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A strange marriage indeed, between violin and keyboard. In the beginning there existed the harpsichord solemnly coupled with the viol: it sustained the soloist with the discretion of a continuous bass. Late in the 18th century, the intrusive pianoforte reduced the violin to a superfluous companion. Bach’s lesson was of another kind, delivered in six masterly Sonatas «à Cembalo certato è Violino solo, col Basso per Viola da Gamba accompagnata se piace» (1718-1722). Inserting a bass viol does not likely please anyone: in another manuscript they are called «trii per tastiera e violino». The score is for three parts, two voices with the keyboard and a third one with the violin, often with imitative counterpoint. The old «sonata a tre», two violins and basso continuo, for a total of four performers, synthesised in only two interpreters, a harmonised dialogue takes place between actors of equal dignity. From the old rendition it keeps the structure in four tempos alternating between Adagio and Allegro. The Fourth Sonata, in an elegantly melancholic C minor, opens up with a cradling Siciliana: the melodic dominance of the violin is entrapped by the variety of accompanying figures. The wide fugued Allegro exhibits absolute equality between the three voices in the exchange of the thematic material. In the charming Adagio in the noble quietness of the E flat major, with indications of forte and piano which are very rare in Bach, the voices develop contrasting designs – swift triplets on the right hand of the harpsichord, solemn dotted rhythms played by violin – merging in the embrace of the final cadence. The final Allegro, in spite of its ravelling force, is a throwback to the rigorous fugue style.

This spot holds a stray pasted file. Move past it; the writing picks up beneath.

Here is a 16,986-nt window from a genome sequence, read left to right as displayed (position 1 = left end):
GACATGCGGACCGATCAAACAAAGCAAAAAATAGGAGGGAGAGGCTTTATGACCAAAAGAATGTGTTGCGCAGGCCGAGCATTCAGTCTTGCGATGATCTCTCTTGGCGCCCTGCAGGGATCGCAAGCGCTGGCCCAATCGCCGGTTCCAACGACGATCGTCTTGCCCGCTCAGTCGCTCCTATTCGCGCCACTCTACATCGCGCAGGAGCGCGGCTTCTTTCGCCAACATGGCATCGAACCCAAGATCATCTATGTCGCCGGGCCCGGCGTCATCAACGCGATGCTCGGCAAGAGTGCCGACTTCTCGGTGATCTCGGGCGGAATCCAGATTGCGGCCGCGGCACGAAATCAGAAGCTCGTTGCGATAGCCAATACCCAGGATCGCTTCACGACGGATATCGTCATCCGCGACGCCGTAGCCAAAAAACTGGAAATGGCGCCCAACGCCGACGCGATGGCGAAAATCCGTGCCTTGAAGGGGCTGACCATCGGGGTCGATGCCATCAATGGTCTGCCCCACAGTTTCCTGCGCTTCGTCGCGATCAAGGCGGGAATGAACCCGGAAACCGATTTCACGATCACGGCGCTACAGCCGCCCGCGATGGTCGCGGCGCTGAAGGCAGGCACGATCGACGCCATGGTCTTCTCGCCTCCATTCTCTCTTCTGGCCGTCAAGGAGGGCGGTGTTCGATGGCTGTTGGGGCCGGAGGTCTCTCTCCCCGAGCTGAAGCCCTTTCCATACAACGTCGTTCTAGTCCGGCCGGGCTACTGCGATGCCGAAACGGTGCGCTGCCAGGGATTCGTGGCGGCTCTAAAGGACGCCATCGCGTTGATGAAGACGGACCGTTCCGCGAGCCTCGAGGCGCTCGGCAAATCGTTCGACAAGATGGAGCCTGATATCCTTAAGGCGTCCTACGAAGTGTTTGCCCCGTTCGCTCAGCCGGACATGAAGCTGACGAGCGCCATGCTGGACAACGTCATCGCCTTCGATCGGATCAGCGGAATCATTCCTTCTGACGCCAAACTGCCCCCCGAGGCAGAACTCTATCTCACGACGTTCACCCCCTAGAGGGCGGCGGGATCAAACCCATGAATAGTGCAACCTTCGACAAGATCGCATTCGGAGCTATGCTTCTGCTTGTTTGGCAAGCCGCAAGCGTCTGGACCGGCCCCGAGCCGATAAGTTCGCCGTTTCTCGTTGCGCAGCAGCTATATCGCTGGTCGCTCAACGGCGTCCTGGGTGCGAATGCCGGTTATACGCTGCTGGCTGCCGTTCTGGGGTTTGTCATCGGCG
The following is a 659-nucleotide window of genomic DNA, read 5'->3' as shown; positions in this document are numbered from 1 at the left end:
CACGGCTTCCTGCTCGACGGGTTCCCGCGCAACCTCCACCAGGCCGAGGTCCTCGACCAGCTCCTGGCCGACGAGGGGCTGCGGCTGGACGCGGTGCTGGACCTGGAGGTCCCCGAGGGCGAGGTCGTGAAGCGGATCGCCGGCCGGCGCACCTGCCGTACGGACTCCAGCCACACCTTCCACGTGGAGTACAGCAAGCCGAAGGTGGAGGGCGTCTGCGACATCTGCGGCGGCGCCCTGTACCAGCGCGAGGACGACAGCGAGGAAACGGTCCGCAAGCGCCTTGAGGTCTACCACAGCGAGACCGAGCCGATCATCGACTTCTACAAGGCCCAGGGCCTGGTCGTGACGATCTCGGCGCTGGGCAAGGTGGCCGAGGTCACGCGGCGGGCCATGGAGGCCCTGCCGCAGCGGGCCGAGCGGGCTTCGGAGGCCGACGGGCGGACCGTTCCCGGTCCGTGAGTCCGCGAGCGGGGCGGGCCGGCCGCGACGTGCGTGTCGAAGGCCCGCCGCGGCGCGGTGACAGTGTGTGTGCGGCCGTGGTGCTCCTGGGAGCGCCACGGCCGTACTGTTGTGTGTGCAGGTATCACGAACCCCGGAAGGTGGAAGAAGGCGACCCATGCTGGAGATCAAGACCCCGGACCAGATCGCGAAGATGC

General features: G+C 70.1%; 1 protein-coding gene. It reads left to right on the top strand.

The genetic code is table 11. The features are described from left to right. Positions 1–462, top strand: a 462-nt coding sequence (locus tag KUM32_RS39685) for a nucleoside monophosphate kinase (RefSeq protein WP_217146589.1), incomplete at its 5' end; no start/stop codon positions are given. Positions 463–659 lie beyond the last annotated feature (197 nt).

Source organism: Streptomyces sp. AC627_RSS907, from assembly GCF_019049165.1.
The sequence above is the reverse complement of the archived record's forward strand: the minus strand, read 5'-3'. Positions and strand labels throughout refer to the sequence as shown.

The cult paid by Ferruccio Busoni to Bach appears in the Sonata in E minor op. 36a (1898-1900), in the density and highness of the language, which is also remindful of a Romantic inheritance. The wide formal design is articulated in three sections without breaks and with unified thematic postponements. The first section opens up with a Langsam (Slow) which progressively picks up force, flowing into an episode with rhythmic energy (Poco con moto, assai deciso), to refold on the nostalgic echo of the initial motif. The second section consists of a Presto having the tones of a Scherzo, a playful pause of the spirit. The mysterious, rather grave Andante introduces an ascending motif which looks like searching for an identity; it is found in the Andante con moto, and it is a Bachian choral which chants about confident abandonment to God’s love. The choral is subjected to a series of variations, taking the melody to a peak of expressive splendour: «apotheotic», in the words of the score.
Arriving to Webern after the tumultuous late Romantic period of Busoni is like stopping at the far end of silence. And yet even in the very short Four Pieces op. 7 (1910-1014) the question arises about the concordia discors between the two instruments. The more evident does the search for violin timbral novelty show: in just a few beats the interpreter is called upon to unearth ever different sounds by making use of most varying techniques (harmonic, dampers, wood) and in full respect of dynamic requests such as «almost inaudible». Yet the pianoforte has a similar commitment, with specific resources: every time the sound is reinvented according to a coherent journey, which is perfectly accomplished in its shortness.
Schumann’s essentially piano genius approached the sonata for violin with two works in 1851. The Zweite Grosse Sonate in D minor has the dark and typically introverted colour of his late creativity and attributes little satisfaction to the strings virtuoso looking for sparkling acrobatics. Four movements are developed in the canons. The first is replete with melodic energy; the Scherzo (Molto vivace), strung and exciting, prolongs his rhythmic echo to ruffle the delicate serenity of the slow tempo. An unexhausted Romantic impulse pushes the driving moto perpetuo of the final piece.

Marina Verzoletto